Two is Infinite, Gender is Post-Social in Papua New Guinea
This paper reads the works of Jacques Lacan and Gilles Deleuze through the anthropological imperative of “multinaturalism” (E. Viveiros de Castro) – a counter-proposal to multiculturalism. Multinaturalism, as I interpret, posits the body as the limit-point of a “fault-line,” where the “impossibility” of both sexual and species relation is given an expression. The fault-lining body, in this view, is a sexed body. The twoness of a sexed body, in turn, inscribes none other than the self-generative nature of socius: how “culture” auto-affectively gives itself the appearance of “nature,” by enfolding the latter into it. Seen this way, the works of Lacan and Deleuze show an impressive fidelity to the anthropological imperative of capturing the self-generative “miracle” (G. Bataille) of socius as it is frequently encountered in non-Western societies. Detailed in the current paper is a case from Melanesia, reported by Marilyn Strathern. I further argue in conclusion that to think multinaturally is to relinquish all either/or logic, which includes the one in the following title by Peter Hallward: “You Can’t Have it Both Ways: Deleuze or Lacan.”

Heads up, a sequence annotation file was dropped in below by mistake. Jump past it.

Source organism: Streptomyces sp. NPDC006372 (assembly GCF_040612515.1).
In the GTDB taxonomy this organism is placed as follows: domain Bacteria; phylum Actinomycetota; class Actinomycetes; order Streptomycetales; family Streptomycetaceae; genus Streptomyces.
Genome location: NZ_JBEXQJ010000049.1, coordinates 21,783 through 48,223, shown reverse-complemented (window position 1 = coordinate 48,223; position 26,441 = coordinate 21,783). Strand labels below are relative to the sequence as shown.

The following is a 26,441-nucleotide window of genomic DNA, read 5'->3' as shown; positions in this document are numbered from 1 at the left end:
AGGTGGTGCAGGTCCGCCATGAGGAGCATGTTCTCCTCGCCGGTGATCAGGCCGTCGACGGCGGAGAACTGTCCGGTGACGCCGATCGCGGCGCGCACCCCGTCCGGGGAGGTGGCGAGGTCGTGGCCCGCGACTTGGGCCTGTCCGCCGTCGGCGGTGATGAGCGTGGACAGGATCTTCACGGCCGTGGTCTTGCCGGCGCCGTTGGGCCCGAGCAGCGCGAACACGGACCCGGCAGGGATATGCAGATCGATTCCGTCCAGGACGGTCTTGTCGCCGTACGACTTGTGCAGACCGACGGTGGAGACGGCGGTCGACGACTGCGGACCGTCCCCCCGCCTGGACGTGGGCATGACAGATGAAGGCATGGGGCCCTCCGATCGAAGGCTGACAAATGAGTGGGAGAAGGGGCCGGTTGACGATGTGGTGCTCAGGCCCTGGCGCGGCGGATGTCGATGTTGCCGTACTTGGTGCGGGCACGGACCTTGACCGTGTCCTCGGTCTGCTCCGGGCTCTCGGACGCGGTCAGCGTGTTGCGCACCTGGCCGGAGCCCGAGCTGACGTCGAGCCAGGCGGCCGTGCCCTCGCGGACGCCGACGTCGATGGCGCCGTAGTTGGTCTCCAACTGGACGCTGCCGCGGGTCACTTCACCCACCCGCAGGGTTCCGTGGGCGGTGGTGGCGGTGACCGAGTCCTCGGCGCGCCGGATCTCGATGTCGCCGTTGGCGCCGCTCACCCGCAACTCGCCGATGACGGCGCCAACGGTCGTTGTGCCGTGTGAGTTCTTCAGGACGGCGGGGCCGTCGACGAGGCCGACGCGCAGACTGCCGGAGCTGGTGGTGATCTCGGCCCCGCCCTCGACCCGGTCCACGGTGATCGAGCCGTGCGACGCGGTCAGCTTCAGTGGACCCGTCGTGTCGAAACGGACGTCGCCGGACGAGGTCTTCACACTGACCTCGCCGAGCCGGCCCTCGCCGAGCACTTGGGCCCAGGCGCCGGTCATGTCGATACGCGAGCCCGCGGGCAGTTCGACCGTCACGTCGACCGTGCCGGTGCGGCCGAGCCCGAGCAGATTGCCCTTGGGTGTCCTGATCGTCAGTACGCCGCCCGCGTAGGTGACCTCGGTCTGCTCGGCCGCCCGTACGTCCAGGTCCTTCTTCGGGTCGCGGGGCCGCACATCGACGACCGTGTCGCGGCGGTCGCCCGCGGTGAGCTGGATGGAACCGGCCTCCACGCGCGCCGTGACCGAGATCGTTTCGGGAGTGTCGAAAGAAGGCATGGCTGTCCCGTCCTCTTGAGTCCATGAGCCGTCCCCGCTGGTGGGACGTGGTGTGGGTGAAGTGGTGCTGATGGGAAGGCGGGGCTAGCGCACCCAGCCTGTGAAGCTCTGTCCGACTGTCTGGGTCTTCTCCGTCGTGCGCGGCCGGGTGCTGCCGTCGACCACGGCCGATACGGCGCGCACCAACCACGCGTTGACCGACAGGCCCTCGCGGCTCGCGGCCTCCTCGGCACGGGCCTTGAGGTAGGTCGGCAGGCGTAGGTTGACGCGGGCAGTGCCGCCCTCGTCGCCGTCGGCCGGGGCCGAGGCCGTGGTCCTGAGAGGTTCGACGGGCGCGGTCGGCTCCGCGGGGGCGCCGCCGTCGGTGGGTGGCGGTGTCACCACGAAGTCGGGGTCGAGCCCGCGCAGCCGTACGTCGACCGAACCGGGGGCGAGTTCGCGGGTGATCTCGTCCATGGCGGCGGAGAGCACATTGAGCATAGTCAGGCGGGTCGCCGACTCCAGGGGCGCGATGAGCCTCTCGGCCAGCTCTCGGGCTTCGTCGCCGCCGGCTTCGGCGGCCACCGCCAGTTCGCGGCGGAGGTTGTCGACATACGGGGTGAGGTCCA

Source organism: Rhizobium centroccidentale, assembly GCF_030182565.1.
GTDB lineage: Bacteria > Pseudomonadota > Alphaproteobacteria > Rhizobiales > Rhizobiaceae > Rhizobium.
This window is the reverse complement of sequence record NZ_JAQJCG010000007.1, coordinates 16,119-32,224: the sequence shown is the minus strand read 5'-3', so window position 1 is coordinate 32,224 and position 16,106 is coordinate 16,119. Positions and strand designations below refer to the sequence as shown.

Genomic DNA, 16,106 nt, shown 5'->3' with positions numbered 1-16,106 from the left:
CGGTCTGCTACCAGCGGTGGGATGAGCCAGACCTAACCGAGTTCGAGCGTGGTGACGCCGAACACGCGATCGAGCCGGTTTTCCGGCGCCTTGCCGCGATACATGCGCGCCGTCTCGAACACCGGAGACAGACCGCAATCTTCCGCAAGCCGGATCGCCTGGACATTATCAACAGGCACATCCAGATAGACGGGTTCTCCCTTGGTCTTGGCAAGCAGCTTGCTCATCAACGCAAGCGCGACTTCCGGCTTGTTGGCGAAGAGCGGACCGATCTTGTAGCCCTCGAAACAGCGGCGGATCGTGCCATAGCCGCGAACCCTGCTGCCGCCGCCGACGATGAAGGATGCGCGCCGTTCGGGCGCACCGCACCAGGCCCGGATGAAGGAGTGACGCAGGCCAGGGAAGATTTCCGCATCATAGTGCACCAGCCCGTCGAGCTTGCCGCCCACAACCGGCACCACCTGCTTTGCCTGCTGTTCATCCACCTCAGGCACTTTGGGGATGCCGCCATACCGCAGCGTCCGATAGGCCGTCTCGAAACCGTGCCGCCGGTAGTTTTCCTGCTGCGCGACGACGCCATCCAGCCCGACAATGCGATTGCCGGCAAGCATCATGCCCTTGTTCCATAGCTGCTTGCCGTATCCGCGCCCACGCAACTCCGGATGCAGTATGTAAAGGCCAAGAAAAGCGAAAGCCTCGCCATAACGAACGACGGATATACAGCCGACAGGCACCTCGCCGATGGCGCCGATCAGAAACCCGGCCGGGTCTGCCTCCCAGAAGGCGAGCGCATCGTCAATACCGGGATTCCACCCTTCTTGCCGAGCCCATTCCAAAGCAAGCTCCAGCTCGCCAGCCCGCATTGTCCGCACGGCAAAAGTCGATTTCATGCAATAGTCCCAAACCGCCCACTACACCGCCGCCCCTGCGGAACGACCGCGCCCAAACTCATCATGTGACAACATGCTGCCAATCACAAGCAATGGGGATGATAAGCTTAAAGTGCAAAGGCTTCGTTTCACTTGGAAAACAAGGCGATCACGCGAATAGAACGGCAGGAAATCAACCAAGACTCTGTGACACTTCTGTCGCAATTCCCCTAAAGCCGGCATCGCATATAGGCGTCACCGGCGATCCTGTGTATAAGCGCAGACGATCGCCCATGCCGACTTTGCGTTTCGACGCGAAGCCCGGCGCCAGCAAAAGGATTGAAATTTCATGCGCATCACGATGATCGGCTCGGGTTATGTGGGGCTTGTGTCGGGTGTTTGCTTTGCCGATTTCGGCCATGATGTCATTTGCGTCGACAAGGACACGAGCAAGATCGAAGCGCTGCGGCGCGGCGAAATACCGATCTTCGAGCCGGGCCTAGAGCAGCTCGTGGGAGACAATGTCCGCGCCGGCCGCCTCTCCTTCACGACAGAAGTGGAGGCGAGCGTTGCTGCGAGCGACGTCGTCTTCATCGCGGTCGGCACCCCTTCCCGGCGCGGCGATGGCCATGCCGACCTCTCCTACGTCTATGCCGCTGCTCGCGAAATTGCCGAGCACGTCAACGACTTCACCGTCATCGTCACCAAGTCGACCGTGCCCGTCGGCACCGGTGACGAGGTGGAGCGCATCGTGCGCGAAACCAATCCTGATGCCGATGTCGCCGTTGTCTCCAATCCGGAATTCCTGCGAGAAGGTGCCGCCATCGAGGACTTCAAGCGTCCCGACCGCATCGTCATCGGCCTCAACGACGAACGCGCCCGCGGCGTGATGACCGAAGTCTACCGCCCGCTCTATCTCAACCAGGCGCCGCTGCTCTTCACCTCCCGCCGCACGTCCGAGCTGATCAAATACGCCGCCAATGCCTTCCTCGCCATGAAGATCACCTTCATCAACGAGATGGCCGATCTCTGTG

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Document Type: Research Article
Affiliations: Department of Anthropology,University of Minnesota, 95 Humphrey Center 301 19th Ave. S.Minneapolis,MN 55455, USA
Publication date: June 1, 2012